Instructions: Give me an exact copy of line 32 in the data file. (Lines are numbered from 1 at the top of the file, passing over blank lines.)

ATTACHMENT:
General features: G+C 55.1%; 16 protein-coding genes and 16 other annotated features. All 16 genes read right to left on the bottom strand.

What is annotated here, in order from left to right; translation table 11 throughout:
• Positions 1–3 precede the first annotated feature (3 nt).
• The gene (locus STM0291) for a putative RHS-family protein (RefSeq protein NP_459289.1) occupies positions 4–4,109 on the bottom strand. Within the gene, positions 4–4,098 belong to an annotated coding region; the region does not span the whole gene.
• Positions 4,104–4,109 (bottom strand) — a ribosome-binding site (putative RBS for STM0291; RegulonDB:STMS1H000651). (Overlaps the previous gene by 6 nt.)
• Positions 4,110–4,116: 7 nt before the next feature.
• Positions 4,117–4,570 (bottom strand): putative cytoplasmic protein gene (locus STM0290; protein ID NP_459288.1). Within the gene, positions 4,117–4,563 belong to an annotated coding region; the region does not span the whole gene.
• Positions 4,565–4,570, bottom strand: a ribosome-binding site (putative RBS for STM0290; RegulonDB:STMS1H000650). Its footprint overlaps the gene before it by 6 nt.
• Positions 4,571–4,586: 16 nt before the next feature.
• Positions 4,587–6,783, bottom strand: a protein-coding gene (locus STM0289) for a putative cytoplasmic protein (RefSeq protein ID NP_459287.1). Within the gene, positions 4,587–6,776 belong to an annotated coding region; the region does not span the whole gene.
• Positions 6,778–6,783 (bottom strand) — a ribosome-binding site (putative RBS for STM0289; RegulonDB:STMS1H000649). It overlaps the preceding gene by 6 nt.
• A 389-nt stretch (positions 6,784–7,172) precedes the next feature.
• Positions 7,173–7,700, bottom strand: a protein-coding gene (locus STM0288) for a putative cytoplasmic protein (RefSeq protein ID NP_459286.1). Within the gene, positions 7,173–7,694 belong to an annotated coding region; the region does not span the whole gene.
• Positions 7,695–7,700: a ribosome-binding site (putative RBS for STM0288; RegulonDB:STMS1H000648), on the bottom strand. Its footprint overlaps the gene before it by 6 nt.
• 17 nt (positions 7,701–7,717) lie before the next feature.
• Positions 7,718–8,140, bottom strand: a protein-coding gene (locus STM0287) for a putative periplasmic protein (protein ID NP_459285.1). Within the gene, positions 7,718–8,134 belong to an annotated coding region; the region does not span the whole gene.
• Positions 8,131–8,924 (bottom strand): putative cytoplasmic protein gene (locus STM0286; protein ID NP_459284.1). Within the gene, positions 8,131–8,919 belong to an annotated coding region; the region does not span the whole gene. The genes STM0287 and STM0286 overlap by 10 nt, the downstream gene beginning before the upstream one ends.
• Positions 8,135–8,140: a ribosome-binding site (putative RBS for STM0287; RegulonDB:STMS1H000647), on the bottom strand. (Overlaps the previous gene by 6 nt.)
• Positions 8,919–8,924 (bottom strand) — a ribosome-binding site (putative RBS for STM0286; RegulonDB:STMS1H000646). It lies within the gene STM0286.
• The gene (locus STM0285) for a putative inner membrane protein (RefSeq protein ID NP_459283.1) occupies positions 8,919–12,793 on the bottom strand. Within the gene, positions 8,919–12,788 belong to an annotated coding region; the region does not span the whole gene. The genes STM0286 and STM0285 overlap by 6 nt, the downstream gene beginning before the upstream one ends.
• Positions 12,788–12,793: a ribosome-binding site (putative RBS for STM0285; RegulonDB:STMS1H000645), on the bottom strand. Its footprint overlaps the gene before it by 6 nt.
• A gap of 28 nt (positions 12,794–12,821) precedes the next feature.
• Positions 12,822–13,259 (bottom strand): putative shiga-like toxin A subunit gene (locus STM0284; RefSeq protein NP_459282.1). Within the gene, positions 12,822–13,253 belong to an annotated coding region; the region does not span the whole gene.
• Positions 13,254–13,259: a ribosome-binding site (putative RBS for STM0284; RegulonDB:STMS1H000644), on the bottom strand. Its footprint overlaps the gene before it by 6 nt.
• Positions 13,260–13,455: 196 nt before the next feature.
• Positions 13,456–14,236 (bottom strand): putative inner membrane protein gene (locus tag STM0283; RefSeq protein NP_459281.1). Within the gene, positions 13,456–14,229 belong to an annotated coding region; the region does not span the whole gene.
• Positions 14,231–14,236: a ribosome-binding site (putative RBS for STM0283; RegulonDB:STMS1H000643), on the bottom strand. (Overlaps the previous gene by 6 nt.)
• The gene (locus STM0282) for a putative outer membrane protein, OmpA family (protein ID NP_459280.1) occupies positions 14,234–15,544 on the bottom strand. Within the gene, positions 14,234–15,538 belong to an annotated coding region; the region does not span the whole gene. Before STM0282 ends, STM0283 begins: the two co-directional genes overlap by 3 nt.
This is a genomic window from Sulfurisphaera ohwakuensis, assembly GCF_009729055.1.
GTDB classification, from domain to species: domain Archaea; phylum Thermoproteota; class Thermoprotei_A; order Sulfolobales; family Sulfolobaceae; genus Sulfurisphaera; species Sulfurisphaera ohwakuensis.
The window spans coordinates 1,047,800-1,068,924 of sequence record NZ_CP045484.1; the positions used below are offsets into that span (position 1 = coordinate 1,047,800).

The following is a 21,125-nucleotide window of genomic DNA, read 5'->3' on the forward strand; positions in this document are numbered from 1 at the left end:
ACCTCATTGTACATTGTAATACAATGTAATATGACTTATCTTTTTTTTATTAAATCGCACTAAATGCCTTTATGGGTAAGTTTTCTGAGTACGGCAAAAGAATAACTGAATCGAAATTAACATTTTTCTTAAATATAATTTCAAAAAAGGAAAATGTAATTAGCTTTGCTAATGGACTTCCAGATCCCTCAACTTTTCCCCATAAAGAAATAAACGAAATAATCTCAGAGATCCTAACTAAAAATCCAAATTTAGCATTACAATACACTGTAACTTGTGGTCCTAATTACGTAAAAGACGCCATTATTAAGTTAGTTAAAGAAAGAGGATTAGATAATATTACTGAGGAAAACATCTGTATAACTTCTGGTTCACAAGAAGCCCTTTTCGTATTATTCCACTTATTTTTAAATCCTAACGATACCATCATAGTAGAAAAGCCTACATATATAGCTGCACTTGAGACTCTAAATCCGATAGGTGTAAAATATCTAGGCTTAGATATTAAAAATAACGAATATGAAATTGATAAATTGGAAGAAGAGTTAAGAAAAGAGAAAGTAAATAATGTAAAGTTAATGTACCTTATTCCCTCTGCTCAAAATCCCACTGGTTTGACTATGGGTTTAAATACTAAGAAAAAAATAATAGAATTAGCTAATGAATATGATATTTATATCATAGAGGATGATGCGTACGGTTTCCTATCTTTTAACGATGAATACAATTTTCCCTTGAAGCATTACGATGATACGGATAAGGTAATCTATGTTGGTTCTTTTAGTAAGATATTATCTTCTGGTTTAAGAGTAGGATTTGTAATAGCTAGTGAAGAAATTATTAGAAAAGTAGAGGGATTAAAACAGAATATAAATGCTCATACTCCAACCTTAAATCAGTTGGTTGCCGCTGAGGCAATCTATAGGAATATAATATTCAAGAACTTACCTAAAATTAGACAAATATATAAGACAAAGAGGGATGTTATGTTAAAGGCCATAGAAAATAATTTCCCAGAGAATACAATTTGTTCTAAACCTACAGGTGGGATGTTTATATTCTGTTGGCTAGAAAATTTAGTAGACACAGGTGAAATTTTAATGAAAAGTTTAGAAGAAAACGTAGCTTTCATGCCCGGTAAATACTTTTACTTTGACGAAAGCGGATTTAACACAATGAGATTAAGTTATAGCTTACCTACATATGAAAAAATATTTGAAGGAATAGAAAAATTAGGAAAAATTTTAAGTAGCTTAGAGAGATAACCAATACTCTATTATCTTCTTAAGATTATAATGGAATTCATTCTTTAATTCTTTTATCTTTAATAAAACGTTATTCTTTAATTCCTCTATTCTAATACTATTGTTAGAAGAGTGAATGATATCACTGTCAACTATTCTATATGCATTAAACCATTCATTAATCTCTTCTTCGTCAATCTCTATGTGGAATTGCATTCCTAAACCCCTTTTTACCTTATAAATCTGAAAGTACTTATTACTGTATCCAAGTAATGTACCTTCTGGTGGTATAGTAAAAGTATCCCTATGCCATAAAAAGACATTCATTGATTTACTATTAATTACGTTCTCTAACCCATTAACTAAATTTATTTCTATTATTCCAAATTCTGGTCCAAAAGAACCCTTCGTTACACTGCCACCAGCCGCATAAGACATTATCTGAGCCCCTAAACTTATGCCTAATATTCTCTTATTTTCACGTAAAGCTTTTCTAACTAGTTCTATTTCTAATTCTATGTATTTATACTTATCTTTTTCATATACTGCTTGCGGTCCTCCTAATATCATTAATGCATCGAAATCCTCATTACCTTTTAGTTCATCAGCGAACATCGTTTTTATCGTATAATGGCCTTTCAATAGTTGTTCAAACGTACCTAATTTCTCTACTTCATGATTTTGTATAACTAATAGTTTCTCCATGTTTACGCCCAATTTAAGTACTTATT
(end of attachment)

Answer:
The following is a 21,125-nucleotide window of genomic DNA, read 5'->3' on the forward strand; positions in this document are numbered from 1 at the left end: